Nigerian-born, Chicago-based Okore produces tactile works that explore the manner in which abject materials are intertwined in our daily lives. Working with organic media such as burlap, clay, and wax as well as discarded rope and newspaper, Okore weaves, twists, sews and rolls elements to create pieces that are regenerative in nature and evocative of textures found in the natural world. For “Earthbound”, 2011, a trip of earth-toned wall works, Okore wove myriad ceramic beads and cubes onto a burlap ground that was then folded and formed.  For “No Condition is Permanent”, 2013, the artist used newsprint and acrylic to create a transformative work reminiscent of a butterfly emerging from a cocoon. “I am astounded by natural phenomenon that cause things to become weathered, dilapidated, and lifeless,” she has said, “events subtly captured in the fluid and delicate nature of life.”  At auction, her works have commanded in excess of $20,000, a figure in line with her primary market prices, which range from $8,000 to $30,000. Okore’s installations have a highly tactile and sensual quality as well as a powerful presence.

Blouin Art and Auction web

Blouin Okore 2014

NNENNA OKORE in the Wall Street Journal

20 Jan
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Paintings of a Caricaturist, Plus Two Sculptors

David Levine, Nnenna Okore and Juan Muñoz in Fine Art

Nnenna Okore: Twist and Turns

David Krut Projects

526 W. 26th St., (212) 255-3094

Through Jan. 17

‘Transitions’ (2013) by Nnenna Okore.
‘Transitions’ (2013) by Nnenna Okore. NNENNA OKORE/DAVID KRUT PROJECTS, NEW YORK

To Western art-world eyes, a lot of work made by contemporary artists with non-Western backgrounds is technically impressive but aesthetically a little suspicious. That is, we sense it looks good mostly because considerable labor and careful craft have gone into it. Because it often contains exotic or folkish materials, it has a kind of guaranteed visual floor under it. Whatever else happens, it won’t look outrightly bad.

In the hurly-burly of today’s big-city gallery scenes (especially New York’s), this can be a disadvantage. But it is one that the Nigerian-American sculptor, Nnenna Okore (b. 1975) overcomes. Not that Ms. Okore—who is an art professor in Chicago—avoids the problem; she actually doubles down on it.

Having spent an apprentice year under the internationally successful Ghanaian artist El Anatsui (whose fabriclike wall pieces, made of bits of refuse metal in his studio in Nigeria, grace a plethora of modern art museums), Ms. Okore has worked with sewing, dyeing, weaving and other unconventional processes.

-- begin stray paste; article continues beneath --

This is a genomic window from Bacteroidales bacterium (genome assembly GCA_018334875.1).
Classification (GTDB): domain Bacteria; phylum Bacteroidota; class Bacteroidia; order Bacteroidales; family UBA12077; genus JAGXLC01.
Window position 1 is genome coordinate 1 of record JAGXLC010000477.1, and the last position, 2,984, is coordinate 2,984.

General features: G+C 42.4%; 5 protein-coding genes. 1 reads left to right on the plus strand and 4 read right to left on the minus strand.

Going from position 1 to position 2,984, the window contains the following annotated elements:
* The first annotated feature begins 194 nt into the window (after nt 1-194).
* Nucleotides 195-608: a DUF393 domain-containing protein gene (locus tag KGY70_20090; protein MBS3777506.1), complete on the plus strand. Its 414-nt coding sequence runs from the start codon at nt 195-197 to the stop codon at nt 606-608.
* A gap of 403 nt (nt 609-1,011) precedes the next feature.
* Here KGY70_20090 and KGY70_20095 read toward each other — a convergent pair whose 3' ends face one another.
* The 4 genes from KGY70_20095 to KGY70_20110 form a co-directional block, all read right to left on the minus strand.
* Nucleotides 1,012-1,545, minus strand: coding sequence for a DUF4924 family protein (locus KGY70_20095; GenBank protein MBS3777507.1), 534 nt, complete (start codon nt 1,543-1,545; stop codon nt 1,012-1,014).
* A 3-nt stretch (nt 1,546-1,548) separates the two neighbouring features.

For this exhibition, the artist has pared down the materials in her complex, weblike relief sculptures. The three-part, 10-foot-wide “Transitions” (2013), for example, consists of newspaper stiffened and colored with acrylic paint. Ms. Okore’s palette tends toward muted, organic greens and reds and, in some works, black. Although her art’s initial impact is that of the easy good looks that come with craft and applied African traditions, the emotional intensity in this exhibition lifts Ms. Okore’s work to a higher level.

Morton Fine Art at Aqua Art Miami 2014

30 Oct

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Morton Fine Art invites you to attend Aqua Art Miami. For the third consecutive year, MFA will be located in booth #216 at Aqua Art Miami international fine art fair.  

Show Hours

Wednesday, December 3 | 3pm-10pm | VIP Opening Preview Party (for VIP pass holders)

Regular Fair Hours
Thursday, December 4 : 12pm – 9pm
Friday, December 5 : 11am – 9pm
Saturday, December 6 : 11am – 9pm
Sunday, December 7 : 11am – 6pm

Location

Aqua Art Miami – Aqua Hotel, 1539 Collins Ave, Miami Beach, FL 33139

Aqua is located on Collins Ave, a short walk south of Art Basel Miami Beach, across from the Loews Hotel.

Morton Fine Art will be located in Suite 216.

Featured Artists

Maya Freelon Asante (North Carolina, b. USA)

Osi Audu (NYC, b. Nigeria)

Kesha Bruce (France, b. USA)

Ethan Diehl (Iowa, b. USA)

Victor Ekpuk (Washington, DC, b. Nigeria)

GA Gardner (Trinidad, b. Trinidad)

Katherine Hattam (Melbourne, b. Australia)

Choichun Leung (NYC, b. Wales)

William Mackinnon (Melbourne, b. Australia)

Nnenna Okore (Illinois, b. Nigeria)

Andrei Petrov (NYC, b. USA)

Stephon Senegal (Washington, DC, b. USA)

Vonn Sumner (Los Angeles, b. USA)

Charles Williams (North Carolina, b. USA)

Preview the work on the Morton Fine Art website: www.mortonfineart.com

mortonfineart@gmail.com, (202) 628-2787

NNENNA OKORE in Artists of Nigeria – an anthology of Nigerian art by Onyema Offoedu-Okeke

11 Sep

 

 

Artists of Nigeria Cover web

Okore Artists of Nigeria p1 web

Okore Artists of Nigeria p2 web

Okore Artists of Nigeria p3 web

Okore Artists of Nigeria p4 web

 

Visit http://www.mortonfineart.com to view sculptures by internationally renowned NNENNA OKORE.